Intention to create legal relations

“In all the cases where an occupier has been held to be a licensee there has been something in the circumstances, such as a family arrangement, an act of friendship or generosity or such like, to negative any intention to create a tenancy.”

Lord Denning in Facchini v Bryson [1952] 1 TLR 1386.

exceptional circumstances
Exceptional Circumstances
  • Norris v Checksfield [1991] 1 WLR 1241
    • Condition of employment that occupied bungalow.
    • Had exclusive possession of bungalow.
    • Held: Licence (service occupancy)
  • Other types of ‘exceptional circumstances’
    • Trespassers.
    • Purchaser allowed into occupation before completion.
subjective objective test
Subjective/Objective test?
  • Facchini v Bryson [1952] 1 TLR 1386
    • Held: Agreement created a tenancy even though expressly provided in agreement that it did not do so.
    • Courts not be bound by the label attached by the parties but look at:
      • Nature of the relationship between the parties.
      • Parties respective rights.
subjective objective test18
Subjective/Objective test?
  • National Car Parks Ltd v Trinity Developments Co (Banbury) Ltd [2002] 2 P & CR 18
    • Licence agreement to manage car park.
    • 40 parking spaces to be kept available for owners staff.
    • Held: “While some attention would be given to the terms used by the parties…substance of an agreement would be more important than its form.
subjective objective test19
Subjective/Objective test?
  • Street v Mountford [1985] AC 809.
    • Agreement stated it was a licence.
    • Referred to a licence fee rather than rent.
    • Both parties expressed intention to create a licence.
    • Held: Lease.

“The manufacture of a five pronged implement of manual digging results in a fork even if the manufacturer…insists that he has made a spade.”

Lord Templeman

lease licence distinction20
Lease/Licence Distinction

Summary

  • There must be exclusive possession for there to be a lease.
  • There must have been an intention to create legal relations between the grantor and the grantee.
  • Do any of the other exceptional circumstances apply?
  • The subjective intention of the parties is not always conclusive. It is the objective nature of the agreement that is crucial.
developments since street v mountford
Developments since Street v Mountford
  • ‘Sham clauses’.
  • Retention of keys.
  • Housing the homeless.
  • Shared accommodation.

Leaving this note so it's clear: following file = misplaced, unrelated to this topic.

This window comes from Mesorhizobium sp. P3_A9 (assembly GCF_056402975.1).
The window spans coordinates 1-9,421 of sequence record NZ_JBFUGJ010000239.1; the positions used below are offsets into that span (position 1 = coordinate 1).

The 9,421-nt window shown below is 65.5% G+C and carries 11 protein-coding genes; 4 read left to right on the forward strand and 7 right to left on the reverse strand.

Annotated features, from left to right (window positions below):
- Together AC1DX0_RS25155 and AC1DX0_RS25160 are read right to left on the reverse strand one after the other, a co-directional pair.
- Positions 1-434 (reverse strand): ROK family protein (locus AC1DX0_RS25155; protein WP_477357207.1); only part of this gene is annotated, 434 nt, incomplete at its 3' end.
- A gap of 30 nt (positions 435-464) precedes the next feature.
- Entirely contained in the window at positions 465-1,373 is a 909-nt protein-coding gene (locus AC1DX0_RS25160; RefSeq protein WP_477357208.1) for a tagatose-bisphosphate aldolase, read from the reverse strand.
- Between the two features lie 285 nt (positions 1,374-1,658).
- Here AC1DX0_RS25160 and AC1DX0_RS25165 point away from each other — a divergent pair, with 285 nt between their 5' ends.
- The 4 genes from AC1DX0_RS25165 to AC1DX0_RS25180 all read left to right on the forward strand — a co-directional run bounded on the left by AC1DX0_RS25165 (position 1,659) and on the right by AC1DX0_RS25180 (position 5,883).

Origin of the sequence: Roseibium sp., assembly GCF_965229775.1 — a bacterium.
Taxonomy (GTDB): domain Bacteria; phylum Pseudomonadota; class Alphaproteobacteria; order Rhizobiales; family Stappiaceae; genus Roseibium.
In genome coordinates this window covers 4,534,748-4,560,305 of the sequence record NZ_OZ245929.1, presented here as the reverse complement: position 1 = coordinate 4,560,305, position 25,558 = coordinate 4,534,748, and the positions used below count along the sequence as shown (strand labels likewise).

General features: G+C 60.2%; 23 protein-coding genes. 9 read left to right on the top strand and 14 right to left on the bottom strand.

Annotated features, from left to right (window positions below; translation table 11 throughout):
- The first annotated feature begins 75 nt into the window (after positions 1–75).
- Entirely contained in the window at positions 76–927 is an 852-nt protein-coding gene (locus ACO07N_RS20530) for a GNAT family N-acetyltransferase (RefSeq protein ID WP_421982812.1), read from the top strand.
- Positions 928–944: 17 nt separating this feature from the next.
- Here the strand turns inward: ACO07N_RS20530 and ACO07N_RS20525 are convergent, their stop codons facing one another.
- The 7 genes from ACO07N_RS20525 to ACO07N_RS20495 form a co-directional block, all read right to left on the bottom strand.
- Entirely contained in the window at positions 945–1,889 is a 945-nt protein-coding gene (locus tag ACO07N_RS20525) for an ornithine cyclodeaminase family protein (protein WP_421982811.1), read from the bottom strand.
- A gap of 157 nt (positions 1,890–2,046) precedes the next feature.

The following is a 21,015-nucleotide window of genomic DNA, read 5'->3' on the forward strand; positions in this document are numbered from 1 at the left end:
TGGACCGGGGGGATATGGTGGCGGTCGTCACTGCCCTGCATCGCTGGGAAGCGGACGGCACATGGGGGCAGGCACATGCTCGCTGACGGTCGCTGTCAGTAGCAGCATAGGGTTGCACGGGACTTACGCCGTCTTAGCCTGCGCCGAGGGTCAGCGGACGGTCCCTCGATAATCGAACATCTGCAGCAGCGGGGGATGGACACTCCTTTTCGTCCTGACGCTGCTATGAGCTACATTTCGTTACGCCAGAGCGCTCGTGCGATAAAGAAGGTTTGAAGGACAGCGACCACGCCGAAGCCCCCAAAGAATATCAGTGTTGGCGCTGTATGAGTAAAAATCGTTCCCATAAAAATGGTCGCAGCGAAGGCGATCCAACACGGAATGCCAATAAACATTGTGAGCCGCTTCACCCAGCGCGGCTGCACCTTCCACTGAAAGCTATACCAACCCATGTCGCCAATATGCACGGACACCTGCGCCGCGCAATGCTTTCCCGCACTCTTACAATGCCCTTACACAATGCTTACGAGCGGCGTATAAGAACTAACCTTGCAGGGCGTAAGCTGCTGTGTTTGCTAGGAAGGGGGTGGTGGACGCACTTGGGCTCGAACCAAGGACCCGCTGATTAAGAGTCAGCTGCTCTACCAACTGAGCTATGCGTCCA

sham clauses
‘Sham Clauses’
  • Aslan v Murphy [1989] 3 All E.R. 190.
    • Small room 51 inches wide.
    • Clauses in agreement:
      • Owner introduce other occupiers.
      • Occupier no right to use room between 10,30 and 12.00.
    • Held: sham clauses.
retention of keys
Retention of Keys
  • Aslan v Murphy [1989] 3 All E.R. 190.
  • Duke v Wynne [1990] 1 WLR 766.
    • Reason for retaining keys?
      • Provision of services = licence
      • Emergency access/read meters = lease

“It is not a requirement of a tenancy that the occupier shall have exclusive possession of the keys to the property. What matters is what underlies the provision as to keys, why does the owner want a key?”

housing the homeless
Housing the Homeless
  • Family Housing Association v Jones [1990] 1 WLR 779.
    • Agreement expressed to be a licence for use of temporary accommodation.
    • FHA kept key to offer help & inspect condition of property.
    • Held: Lease
housing the homeless25
Housing the Homeless
  • Westminster City Council v Clarke [1992] 2 AC 288.
    • Agreement expressed to be a licence.
    • Agreement provided for occupier could be required to change rooms or share room with another occupier.
    • Held: Licence.
shared accommodation
Shared Accommodation
  • 4 Unities:
    • Possession.
    • Time.
    • Title.
    • Interest.
shared accommodation27
Shared Accommodation
  • Antoniades v Villiers [1990] 1 AC 417.
  • AG Securities v Vaughan [1990] 1 AC 417.
  • Mikeover v Brady [1989] 3 All E.R. 618.
shared accommodation28
Shared Accommodation
  • Differences:
  • Antoniades v Villiers
    • Identical agreements entered into at same time.
    • Exclusive possession.
  • A G Securities v Vaughan
    • Agreements had different dates, rent and periods.
    • No exclusive possession.
shared accommodation29
Shared Accommodation
  • Stribling v Wickham [1989] 2 EGLR 35.
    • Look at in the light of all the surrounding circumstances.
    • Relationship between sharers.
    • Details of negotiations.
    • Nature and extent of accommodation.
    • Intended and actual occupation.